I gave her about 10 mL more breastmilk until she started falling asleep again. Then, for the third time, I started swaddling her, and she started crying. This is when my patience really wore thin. I continued swaddling her and then picked her up, rocked her, and sang her a song. I told her that this time, she was not getting any more food, and I did not care how much she was going to cry. I needed to pump, and then I needed to go to sleep. She needed to sleep right then and there.

She eventually complied and started falling asleep. I put her in her bassinet and immediately went to set up my pump. I did my last evening pump, and then I went to sleep. I looked at the clock, and it was just a couple minutes past midnight. That was so frustrating. I needed to wake up in three hours to do my middle of the night pump, and the thought made me miserable. I told myself OK, maybe I’ll give myself an extra hour of sleep and get up to pump at 4am. One additional hour of sleep felt very nice and luxurious, and I was going to give it to myself.

Well, I woke up after my alarm went off, and Chris asked if I was going to get up to pump. He was up waiting for the baby to stir so that she could have her middle of the night feed. I immediately felt a weird lumpy sensation in my right breast, in addition to the same tingly sensation on both my boobs, telling me I needed to pump ASAP or risk engorgement. I started massaging both of my breasts as I normally do before a pump, but I noticed that there were two lumps on the top of my right breast… and I was not happy. Seriously? I gave myself one extra hour of sleep, just four consecutive hours, and my punishment is milk duct clogs?? 

I went to do my pump and got a good amount of milk, more than I normally do around this time of night. I actively massaged out both lumps to see if I could loosen them. One of them seemed to have gone away, but one of them still remained. It was strange that my milk output was higher than usual despite having these lumps, because most of the time when you have clogs, they actually block the milk from flowing. That ends up reducing your output from what you normally get. When I finished my pump, I went back to sleep and woke up again in about three hours to do my first morning pump. And this was when I realized that the clog was not going away unless I manually got rid of it: my right breast produced just half of what my left breast produced this time. The unevenness in both of the bottles that I was pumping really unnerved to me. I knew I had to get this clog out, and get it out ASAP.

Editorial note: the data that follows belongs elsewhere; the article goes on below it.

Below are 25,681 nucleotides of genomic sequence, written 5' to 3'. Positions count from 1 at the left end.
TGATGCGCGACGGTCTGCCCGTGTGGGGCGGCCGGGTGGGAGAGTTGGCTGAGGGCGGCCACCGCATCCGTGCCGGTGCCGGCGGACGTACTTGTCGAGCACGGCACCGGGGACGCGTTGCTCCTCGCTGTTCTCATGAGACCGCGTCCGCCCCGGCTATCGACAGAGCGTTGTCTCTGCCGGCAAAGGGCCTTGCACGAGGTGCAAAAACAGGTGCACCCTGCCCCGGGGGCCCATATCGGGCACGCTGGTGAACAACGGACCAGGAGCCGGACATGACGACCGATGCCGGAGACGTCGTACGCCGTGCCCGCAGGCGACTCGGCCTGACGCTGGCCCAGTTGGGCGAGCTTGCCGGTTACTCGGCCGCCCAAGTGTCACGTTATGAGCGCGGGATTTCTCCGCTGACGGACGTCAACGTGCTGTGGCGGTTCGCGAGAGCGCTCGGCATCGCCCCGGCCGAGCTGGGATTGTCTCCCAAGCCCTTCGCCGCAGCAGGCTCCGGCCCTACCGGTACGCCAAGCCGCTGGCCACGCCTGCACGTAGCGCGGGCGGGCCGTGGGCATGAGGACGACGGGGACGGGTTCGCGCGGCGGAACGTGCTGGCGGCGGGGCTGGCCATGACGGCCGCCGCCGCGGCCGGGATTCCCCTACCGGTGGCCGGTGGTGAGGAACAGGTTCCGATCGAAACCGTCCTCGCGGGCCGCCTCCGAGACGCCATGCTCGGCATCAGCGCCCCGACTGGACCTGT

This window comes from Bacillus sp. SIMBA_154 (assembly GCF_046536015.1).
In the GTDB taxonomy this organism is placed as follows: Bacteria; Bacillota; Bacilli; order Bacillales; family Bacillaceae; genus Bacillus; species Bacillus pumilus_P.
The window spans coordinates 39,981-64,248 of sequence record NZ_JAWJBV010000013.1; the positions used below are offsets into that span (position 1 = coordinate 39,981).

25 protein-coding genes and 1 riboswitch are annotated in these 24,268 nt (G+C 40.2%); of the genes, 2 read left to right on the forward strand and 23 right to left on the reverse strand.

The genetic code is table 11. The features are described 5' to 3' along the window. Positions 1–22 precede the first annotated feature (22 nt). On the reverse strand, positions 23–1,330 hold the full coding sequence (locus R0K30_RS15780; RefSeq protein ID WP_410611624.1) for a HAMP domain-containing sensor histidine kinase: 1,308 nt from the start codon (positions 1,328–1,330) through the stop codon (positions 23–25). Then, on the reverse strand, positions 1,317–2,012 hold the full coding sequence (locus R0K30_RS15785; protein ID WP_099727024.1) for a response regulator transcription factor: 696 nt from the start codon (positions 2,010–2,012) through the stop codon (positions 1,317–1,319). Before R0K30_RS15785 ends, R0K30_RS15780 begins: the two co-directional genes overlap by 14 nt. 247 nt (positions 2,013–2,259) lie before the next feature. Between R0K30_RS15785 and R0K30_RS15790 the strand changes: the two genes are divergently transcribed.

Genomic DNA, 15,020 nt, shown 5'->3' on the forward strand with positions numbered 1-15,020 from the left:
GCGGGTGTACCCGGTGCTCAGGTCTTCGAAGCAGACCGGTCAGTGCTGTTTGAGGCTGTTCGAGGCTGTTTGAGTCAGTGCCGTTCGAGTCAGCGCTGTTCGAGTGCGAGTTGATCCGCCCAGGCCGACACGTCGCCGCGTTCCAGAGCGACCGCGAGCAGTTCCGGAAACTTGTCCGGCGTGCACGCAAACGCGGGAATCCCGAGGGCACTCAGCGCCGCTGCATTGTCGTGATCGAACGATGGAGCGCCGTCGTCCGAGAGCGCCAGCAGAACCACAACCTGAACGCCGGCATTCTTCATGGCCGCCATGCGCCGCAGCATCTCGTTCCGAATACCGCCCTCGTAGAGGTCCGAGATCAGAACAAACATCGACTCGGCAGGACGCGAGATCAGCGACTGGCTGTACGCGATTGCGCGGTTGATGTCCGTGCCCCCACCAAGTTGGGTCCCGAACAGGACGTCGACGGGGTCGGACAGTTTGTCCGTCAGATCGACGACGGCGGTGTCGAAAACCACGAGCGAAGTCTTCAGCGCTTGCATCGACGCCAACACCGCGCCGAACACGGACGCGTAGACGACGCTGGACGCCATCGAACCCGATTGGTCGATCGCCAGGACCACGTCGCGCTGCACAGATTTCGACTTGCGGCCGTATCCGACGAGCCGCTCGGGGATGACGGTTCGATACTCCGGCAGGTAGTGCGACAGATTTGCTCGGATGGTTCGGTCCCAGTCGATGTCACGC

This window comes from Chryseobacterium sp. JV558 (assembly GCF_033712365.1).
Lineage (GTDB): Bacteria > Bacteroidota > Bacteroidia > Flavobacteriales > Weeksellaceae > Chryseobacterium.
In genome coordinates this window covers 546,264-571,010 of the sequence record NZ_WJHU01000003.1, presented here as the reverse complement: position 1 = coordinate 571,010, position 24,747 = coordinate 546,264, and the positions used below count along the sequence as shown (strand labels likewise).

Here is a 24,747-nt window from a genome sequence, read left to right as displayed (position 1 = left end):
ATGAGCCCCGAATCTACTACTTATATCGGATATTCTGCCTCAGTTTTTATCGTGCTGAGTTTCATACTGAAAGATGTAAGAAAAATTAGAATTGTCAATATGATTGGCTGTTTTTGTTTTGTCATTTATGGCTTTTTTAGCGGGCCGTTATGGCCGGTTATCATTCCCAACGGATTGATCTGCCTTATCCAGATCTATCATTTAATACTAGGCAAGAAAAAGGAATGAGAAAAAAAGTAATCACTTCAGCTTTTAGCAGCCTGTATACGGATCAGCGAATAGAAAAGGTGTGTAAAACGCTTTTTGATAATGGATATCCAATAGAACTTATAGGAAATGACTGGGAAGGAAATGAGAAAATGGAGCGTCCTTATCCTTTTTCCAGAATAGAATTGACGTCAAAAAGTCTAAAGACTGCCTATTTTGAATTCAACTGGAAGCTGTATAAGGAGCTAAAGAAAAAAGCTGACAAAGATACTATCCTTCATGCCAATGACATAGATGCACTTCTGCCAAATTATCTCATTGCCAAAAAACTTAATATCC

I went up to the hot tub on the roof and actively massaged the clog. I used the Haakaa and Epsom salt hack with warm water, and soaked my nipple in it about four times throughout the day. I also applied my Theragun on the clog and pushed it down towards towards my nipple. I made sure to be prepared, as I put a bottle under my nipple, and thankfully I did: milk sprayed everywhere when I did this, and I even got it all over my shirt. I am stingy with breastmilk as an under supplier, and there was no way that I was just going to let the milk spray everywhere and lose it if I could control it. I tried massaging the clog out in the shower, and I also noticed milk spraying. I took sunflower lecithin pills throughout the day, which are supposed to loosen fatty milk and prevent clogged ducts.

Finally that evening, I did more Theragun massage, as painful as that was, and did a last Haakaa and Epsom salt nipple soak for the night. this resulted in the clog finally loosening in a way that looked promising: in the Epsom salt soak, which was colored purple because of the lavender in the Epsom salt mixture, I saw a big, slow gush of white fluid in the Haakaa breast pump that eventually spilled out. While it made me sad to lose this milk, it made me really happy to actually see this Haakaa hack in action and actually working. I continued to massage the clog and gradually felt that it was getting smaller and flatter. Then, I thought that it would be a good measure to get into another hot shower, use a hot wet hand towel, and continue to apply pressure to ensure that the clog was gone while bending over to let gravity help me. I used the heel of my hand as my friend suggested and more milk sprayed out. Did I finally get it all?